Some dogs struggle with canine OCD. This can be a difficult illness to deal with, and can vary in severity.
Signs of canine OCD include—that’s right—paw chewing, light chasing, and fly snapping when there are no actual flies to be seen.
If your vet diagnoses your dog with OCD, there are plenty of ways you can help him. One is by reducing his stress, and increasing the amount of exercise he’s getting. If your dog’s OCD is particularly severe, your vet might recommend behavioral modification with a certified behavioralist. They could also prescribe medication for your pup.
How to Stop a Dog from Chewing and Licking His Paws?
Now that we’ve looked at some of the reasons why your dog is chewing his paws, let’s take a look at some ways you can get him to stop.
Rule Out Any Medical Issue
The very first thing you should do is make sure your dog doesn’t have a medical problem.
Bring your dog to the vet to check for parasites, skin conditions, or allergies. If it is a medical problem, you can start treating it right away. If it’s not a medical issue, then you can start looking into other ways to help your dog.
Speaking of vet: have you ever thought about getting pet insurance for your dog? No? Then check out my article on the question “is it worth getting pet insurance for dogs?“. Or go straight to PetAssure for a cheap alternative to get 25% off each vet visit!
Clean His Paws Regularly
Lots of dogs are sensitive about their feet being touched. But it’s really important to make sure that they’re clean.
This will prevent debris and bacteria from getting in between the pads of your dog’s feet, which might be causing his discomfort and chewing. You should also make sure that you’re trimming his nails regularly, since nails that are too long can also cause irritation.
If your dog is sensitive about his feet, follow these tips to help get him used to having his paw handled:
Get Him Something Else to Lick and Chew
Licking and chewing is common behavior for dogs. But if they’re focusing that behavior only on their feet, that can be a problem!
Make sure that your dog has plenty of things around him to chew. Filling a Kong toy with peanut butter and then freezing it is a great way to help satisfy your dog’s urge to chew and lick, while keeping him away from his paws.
Provide More Mental and Physical Stimulation
Making sure that your dog is properly exercised will help with chewing caused by stress or boredom. Start taking your dog on more walks or hikes, or sign him up for a dog sport like agility or flyball.
And don’t forget the mental stimulation! Check out these great brain games for dogs to get some ideas.
Here are a few articles to get you started:
- How to mentally stimulate your dog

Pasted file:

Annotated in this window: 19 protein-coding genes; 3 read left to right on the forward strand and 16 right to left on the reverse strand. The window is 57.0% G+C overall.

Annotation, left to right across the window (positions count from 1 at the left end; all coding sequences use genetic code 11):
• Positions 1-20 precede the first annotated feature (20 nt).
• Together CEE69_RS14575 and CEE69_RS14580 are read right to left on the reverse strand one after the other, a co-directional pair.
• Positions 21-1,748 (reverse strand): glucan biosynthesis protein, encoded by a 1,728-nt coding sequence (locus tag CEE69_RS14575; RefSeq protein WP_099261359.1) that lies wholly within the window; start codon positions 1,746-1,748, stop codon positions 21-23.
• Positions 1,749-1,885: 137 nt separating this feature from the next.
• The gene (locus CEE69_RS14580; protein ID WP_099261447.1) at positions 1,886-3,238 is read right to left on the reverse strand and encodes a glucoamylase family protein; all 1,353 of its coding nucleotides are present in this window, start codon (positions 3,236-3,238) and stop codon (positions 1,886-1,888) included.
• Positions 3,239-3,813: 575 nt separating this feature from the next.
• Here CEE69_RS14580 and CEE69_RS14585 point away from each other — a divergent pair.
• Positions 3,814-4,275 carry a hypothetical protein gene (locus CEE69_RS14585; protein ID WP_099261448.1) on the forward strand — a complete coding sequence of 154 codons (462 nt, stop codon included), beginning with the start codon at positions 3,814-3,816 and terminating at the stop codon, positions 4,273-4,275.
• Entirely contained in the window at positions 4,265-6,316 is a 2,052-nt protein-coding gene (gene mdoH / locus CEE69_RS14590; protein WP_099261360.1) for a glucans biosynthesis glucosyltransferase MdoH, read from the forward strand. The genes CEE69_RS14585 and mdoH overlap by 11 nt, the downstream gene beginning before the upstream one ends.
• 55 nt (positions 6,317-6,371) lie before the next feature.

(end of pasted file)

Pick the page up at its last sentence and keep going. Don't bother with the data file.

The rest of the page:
- 21 fun things to do with your dog at home
- Is my dog bored? 7 symptoms of dog boredom (and help!)
The cool thing about brain games is that you can even train your dog using them. By playing these games regularly, your dog will become smarter and training him will become so much easier.
That’s exactly what my favorite dog training course does. Braintraining4dogs goes through 21 games, each teaching your dog a different skill. This will result in a well-behaved and smart dog that loves working with, and not against you. Make sure to check it out now to profit from the 60-day money back guarantee.
Help Him Feel More Secure
If your dog is chewing his paws out of stress, then you’ll need to help him feel more secure. There are lots of ways you can help your dog to build confidence.
Most of it will involve desensitization techniques. You’ll remove the stimulus stressing out your dog, and then slowly and gradually reintroduce it in controlled environments. Over time, and with patience, your dog will start building more confidence around the things that worry him.
Here’s another way to do it:
Before we wrap this up, let’s look at a few other questions that might bother you.
Why Does My Dog Chew His Nails?
If your dog is biting his nails, that’s a sign they need to be trimmed! It could also indicate a problem with allergies, or a skin condition.
If you’ve trimmed your dog’s nails and he’s still chewing, it might be time for a trip to the vet.
Why Does My Dog Chew His Tail?
Dogs chew their tails for a variety of reasons. Sometimes it has to do with problems like OCD or stress. It can also be another sign of a skin condition if you dog’s tail is very itchy.
For some more information and tips on how to help your dog stop chasing his tail, check out Dogpackr’s previous article about tail chasing in dogs.
Why Does My Dog Chew on Me?
While all dogs experience the world through their mouths, some dogs can be a little mouthier than others. Usually if your dog is chewing on you, this is just a sign he was never trained out of mouthiness.
While dogs occasionally chewing their paws is usually nothing to worry about, if it becomes excessive that can be a problem. Excessive chewing can be a sign of boredom, skin conditions, or even depression or OCD.
If your dog is chewing his paws a lot, the best thing to do is take him to a vet to check for a medical problem. Once you rule that out, you can work on other ways to help him, leaving you with a happier, much more comfortable dog.
P.s.: Don’t forget to check out Braintraining4dogs if you want to take your dog training game to the next level. It offers a 60-day money back guarantee, so you have nothing to lose.